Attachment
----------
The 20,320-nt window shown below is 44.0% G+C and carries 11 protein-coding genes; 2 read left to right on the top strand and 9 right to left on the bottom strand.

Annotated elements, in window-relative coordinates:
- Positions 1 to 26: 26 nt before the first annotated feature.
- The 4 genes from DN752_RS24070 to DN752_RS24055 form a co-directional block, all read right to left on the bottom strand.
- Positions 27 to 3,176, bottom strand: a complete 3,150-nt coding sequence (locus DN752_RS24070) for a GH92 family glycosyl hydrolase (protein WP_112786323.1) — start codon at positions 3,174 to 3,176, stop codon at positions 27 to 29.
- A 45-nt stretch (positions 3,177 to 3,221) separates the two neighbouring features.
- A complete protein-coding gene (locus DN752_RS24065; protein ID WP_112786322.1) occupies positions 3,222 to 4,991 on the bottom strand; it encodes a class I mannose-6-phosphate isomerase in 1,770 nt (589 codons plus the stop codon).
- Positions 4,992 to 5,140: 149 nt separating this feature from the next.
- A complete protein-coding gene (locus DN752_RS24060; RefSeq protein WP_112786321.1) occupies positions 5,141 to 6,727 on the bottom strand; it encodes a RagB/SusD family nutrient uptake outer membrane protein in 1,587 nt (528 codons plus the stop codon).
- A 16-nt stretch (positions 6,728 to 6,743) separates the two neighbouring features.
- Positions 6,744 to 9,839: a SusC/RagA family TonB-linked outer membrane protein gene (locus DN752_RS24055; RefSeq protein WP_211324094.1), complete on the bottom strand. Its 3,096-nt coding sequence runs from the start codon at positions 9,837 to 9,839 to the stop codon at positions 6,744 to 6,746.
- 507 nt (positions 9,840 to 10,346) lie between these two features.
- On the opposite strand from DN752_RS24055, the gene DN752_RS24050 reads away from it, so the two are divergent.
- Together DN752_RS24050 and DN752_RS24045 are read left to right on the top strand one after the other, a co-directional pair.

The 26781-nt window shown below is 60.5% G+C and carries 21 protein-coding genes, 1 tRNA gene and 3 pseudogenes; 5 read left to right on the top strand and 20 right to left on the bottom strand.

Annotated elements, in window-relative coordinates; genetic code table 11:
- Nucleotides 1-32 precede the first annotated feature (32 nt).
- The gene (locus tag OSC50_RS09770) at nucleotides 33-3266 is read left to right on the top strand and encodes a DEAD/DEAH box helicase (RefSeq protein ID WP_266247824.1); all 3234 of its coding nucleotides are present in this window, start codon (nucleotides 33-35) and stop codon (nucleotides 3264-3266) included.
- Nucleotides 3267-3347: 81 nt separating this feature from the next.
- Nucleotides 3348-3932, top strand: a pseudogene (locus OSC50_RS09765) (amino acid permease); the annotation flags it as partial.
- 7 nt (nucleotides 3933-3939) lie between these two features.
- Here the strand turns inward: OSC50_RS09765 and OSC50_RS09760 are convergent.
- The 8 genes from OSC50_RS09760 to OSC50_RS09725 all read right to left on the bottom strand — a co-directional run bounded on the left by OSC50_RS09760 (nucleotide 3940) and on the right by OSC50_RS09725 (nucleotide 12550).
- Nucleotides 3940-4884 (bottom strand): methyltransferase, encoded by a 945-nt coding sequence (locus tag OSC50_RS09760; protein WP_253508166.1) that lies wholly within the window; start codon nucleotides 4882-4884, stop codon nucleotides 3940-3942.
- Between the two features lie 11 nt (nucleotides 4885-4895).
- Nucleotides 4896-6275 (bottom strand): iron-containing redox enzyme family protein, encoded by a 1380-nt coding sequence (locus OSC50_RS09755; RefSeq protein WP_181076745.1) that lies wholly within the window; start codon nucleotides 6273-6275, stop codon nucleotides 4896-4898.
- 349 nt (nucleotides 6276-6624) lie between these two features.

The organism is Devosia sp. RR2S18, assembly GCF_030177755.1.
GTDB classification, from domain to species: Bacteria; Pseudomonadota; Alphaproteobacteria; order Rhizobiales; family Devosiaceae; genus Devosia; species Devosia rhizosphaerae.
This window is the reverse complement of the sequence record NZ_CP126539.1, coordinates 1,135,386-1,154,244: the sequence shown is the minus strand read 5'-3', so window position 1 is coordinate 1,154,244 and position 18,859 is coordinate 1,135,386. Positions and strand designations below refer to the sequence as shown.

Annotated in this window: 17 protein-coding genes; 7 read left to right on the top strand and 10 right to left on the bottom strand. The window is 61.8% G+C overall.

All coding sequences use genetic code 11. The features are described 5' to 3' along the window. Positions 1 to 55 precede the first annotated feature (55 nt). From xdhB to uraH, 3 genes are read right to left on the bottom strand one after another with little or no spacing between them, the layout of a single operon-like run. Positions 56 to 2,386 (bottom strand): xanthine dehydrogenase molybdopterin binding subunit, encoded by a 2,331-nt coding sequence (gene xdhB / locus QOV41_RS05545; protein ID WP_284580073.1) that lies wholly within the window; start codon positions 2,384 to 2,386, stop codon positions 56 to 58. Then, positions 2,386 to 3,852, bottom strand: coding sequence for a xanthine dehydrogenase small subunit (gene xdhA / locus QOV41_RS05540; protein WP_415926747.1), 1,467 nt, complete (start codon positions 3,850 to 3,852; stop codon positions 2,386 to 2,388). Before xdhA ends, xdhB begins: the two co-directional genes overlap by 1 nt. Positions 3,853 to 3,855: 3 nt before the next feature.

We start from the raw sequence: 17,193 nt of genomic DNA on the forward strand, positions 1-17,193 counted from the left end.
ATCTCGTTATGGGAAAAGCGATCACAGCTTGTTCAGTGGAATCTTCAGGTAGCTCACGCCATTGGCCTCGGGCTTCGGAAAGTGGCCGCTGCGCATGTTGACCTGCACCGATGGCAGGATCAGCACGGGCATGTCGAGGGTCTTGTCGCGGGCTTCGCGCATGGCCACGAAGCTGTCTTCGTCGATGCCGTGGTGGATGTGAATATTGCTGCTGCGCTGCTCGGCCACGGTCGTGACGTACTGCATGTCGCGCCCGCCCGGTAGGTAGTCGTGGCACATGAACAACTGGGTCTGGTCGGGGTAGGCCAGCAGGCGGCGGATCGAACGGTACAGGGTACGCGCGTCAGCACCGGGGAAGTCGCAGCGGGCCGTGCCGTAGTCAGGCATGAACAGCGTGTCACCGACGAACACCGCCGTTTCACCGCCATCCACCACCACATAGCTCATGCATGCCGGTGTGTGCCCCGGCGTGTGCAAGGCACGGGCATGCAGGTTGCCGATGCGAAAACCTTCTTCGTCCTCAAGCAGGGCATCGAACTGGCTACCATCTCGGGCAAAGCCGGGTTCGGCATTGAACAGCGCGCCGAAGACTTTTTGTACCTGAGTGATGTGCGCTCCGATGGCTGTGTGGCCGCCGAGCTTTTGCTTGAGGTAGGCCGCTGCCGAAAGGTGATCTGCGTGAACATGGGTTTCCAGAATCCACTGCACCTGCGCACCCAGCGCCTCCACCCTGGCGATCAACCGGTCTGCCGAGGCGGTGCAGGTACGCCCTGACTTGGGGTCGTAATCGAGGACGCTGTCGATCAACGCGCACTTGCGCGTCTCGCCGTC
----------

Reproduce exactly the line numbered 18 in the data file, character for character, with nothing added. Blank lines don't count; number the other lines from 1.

- The gene (locus tag OSC50_RS09770) at nucleotides 33-3266 is read left to right on the top strand and encodes a DEAD/DEAH box helicase (RefSeq protein ID WP_266247824.1); all 3234 of its coding nucleotides are present in this window, start codon (nucleotides 33-35) and stop codon (nucleotides 3264-3266) included.